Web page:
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  1. Claudia Card (2003). Questions Regarding a War on Terrorism. Hypatia 18 (1):164 - 169.
    : The concept of a war on terrorism creates havoc with attempts to apply rules of war. For "terrorism" is not an agent. Nor is it clear what relationship to terrorism agents must have in order to be legitimate targets. Nor is it clear what kinds of terrorism count. Would a war on terrorism in the home be a justifiable response to domestic battering? If not, do similar objections apply to a war on public terrorism?
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  2. Drucilla Cornell (2003). Facing Our Humanity. Hypatia 18 (1):170 - 174.
    : This article argues that U.S. aggression against Afghanistan must be challenged through our support of the Revolutionary Association of the Women of Afghanistan (RAWA) and their political program. It does so not only by considering competing judgments about what constitutes women's rights, but also through an appeal to the Kantian ideal of humanity and its relation to how we can re-think both terrorism and the treatment of those accused of terrorist activity.
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  3. Margaret Denike (2008). The Human Rights of Others: Sovereignty, Legitimacy, and "Just Causes" for the "War on Terror". Hypatia 23 (2):pp. 95-121.
    In this essay, Denike assesses the appropriation of international human rights by humanitarian law and policy of "security states." She maps representations of the perpetrators and victims of "tyranny" and "terror, " and their role in providing a "just cause" for the U.S.–led "war on terror. " By examining narratives of progress and human rights heroism Denike shows how human rights discourses, when used together with the pretense of self-defense and preemptive war, do the opposite of what they claim—entrenching the (...)
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  4. Marilyn Friedman (2007). Female Terrorists. Social Philosophy Today 23:189-200.
    Should women’s terrorist acts be understood differently than similar acts carried out by men? Does the gender identity of a terrorist make a difference to the meaning of a terrorist’s acts? Commentators who explain women’s involvement in terrorism often offer explanations other than political commitment. They often refer instead to factors in the women’s personal relationships, thereby drawing on gender stereotypes and diminishing the women’s political commitments. I suggest instead that terrorism by a woman involves symbolic political “testimony.” It amounts (...)
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  5. David S. Gutterman & Sara L. Rushing (2008). Sovereignty and Suffering : Towards an Ethics of Grief in a Post-9/11 World. In Terrell Carver & Samuel Allen Chambers (eds.), Judith Butler's Precarious Politics: Critical Encounters. Routledge.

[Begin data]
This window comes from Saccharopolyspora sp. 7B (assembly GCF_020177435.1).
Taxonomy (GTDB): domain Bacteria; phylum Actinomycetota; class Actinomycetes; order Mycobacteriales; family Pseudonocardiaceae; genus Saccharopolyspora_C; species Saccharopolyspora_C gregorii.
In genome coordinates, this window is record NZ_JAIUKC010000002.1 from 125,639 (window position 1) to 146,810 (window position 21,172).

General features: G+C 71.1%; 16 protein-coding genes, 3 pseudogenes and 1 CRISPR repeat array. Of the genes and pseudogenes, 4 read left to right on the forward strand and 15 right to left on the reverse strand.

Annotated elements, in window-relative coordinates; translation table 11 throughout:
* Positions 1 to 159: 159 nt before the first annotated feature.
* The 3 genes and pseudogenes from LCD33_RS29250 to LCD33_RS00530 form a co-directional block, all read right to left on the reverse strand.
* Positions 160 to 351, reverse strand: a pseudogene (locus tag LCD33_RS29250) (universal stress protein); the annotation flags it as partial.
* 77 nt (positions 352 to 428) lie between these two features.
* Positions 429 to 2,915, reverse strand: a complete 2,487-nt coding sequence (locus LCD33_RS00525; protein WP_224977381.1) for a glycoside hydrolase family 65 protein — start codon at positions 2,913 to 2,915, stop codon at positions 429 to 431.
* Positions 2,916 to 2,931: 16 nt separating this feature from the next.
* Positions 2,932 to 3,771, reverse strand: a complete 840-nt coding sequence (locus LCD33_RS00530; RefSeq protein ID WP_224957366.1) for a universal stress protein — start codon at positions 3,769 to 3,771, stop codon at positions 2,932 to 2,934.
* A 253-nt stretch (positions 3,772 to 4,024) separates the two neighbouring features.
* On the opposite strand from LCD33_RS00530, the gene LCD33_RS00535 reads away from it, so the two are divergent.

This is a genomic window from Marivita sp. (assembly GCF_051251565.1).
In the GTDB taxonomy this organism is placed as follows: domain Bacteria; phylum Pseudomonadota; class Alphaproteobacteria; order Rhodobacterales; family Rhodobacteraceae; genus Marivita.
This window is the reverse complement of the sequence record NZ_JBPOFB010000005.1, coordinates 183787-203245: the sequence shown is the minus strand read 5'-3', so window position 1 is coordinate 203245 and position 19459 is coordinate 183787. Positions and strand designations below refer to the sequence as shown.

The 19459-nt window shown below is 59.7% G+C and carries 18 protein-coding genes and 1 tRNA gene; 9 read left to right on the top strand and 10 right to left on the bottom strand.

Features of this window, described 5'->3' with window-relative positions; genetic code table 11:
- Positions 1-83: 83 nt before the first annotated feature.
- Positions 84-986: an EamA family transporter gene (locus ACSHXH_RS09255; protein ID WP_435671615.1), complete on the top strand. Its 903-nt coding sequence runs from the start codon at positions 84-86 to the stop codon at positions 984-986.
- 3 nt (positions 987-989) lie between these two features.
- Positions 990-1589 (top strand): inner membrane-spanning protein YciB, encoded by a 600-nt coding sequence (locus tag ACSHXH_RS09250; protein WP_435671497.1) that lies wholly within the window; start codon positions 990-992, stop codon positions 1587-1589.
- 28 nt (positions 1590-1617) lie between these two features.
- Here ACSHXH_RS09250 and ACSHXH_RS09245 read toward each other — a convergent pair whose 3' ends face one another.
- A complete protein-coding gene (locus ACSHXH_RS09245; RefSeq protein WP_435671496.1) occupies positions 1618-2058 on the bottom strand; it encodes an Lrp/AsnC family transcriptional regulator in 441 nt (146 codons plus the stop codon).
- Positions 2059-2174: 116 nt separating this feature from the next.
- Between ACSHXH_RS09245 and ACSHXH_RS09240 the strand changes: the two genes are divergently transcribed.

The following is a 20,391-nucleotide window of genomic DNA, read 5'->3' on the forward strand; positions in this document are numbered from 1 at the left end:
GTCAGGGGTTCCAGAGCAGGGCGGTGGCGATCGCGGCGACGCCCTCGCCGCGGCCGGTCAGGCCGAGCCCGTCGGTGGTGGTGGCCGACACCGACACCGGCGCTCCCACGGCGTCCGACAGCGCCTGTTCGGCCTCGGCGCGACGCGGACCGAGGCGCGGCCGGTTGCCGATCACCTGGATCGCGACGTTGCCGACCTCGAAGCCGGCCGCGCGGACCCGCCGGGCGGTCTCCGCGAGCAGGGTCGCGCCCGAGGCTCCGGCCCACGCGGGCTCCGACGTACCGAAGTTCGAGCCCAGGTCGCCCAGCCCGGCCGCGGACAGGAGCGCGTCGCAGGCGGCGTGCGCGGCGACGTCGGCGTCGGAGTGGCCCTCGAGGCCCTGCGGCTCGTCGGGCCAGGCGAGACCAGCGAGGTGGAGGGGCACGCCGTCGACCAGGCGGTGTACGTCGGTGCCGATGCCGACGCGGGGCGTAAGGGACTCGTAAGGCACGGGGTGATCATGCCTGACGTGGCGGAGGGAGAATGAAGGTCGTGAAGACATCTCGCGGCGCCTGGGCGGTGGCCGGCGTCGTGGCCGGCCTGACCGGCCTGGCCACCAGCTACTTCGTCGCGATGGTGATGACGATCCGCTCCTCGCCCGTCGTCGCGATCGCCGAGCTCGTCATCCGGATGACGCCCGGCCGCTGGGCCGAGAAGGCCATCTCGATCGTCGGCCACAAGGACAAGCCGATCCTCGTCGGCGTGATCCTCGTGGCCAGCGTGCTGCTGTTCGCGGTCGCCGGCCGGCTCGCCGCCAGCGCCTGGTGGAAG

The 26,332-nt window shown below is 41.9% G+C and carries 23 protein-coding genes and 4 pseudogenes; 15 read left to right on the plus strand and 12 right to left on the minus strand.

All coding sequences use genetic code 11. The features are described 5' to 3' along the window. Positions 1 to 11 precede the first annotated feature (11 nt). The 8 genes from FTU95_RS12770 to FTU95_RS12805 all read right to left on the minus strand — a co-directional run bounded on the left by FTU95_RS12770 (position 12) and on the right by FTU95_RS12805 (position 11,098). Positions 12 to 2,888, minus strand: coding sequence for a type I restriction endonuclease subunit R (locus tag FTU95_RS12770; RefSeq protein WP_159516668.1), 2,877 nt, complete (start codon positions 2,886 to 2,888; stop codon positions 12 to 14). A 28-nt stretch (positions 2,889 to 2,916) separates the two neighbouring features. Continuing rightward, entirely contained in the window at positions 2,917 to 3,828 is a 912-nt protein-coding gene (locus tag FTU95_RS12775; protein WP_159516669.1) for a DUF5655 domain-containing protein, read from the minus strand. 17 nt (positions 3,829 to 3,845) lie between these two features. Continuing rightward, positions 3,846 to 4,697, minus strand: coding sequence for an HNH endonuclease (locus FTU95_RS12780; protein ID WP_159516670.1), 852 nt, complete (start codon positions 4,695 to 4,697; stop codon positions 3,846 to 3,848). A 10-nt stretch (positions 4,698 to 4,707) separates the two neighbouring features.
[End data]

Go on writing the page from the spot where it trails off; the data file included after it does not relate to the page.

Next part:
6. Susan Hawthorne (2012). How Terrorism is Wrong: Morality and Political Violence. By Virginia Held. Hypatia 27 (1):219-222.
  7. Timothy Kaufman-Osborn (2008). Gender Trouble at Abu Ghraib? In Terrell Carver & Samuel Allen Chambers (eds.), Judith Butler's Precarious Politics: Critical Encounters. Routledge.
  8. Nancy Potter (1999). Terrorists, Hostages, Victims, and "the Crisis Team": A "Who's Who" Puzzle. Hypatia 14 (3):126-156.
    : This essay examines the relationship between nonviolence and trustworthiness. I focus on questions of accountability for people in midlevel positions of power, where multiple loyalties and responsibilities create conflicts and where policies can push people into actions that reinstate hegemonic relations. A case study from crisis counseling is presented in which the (mis)management of the case exacerbated previous violence done to a biracial female. The importance of resistance to dominant ideology is scrutinized.
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  9. Sara Ruddick (2003). The Moral Horror of the September Attacks. Hypatia 18 (1):212 - 222.
    : I try to identify the distinct moral horror occasioned by the attacks of September 11 in order to accord them an appropriate, limited place in the ongoing history of terror and violence. I consider the agents of evil and the victims as evil constructs them. I conclude with victim stories that reveal evil by showing the goodness it violates, making us feel the bitter loss of what violence has killed, kills, and will kill again.
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  10. David Schweickart, "Stakeholders and Terrorists: On Carol Gould's Democratizing Globalization and Human Rights".
    There are many things in this book that I like. I like Gould's basic philosophical framework--her "social ontology" of human beings conceived of as individuals-in-relation-- which was developed in her earlier works, Marx's Social Ontology and Rethinking Democracy. I like her use of a feminist "ethic of care" throughout, even to ground human rights. This latter move is surprising in light of Carol Gilligan's provocative (and in my view insightful) contrast between an ethic of rights (characteristic of conventional male moral (...)
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  11. Timothy Shanahan (ed.) (2005). Philosophy 9/11: Thinking About the War on Terrorism. Open Court.
    Fifteen philosophers turn their thoughts to international terrorism and the war that it has spawned, lending their expertise in law, ethics, politics, feminism, ...
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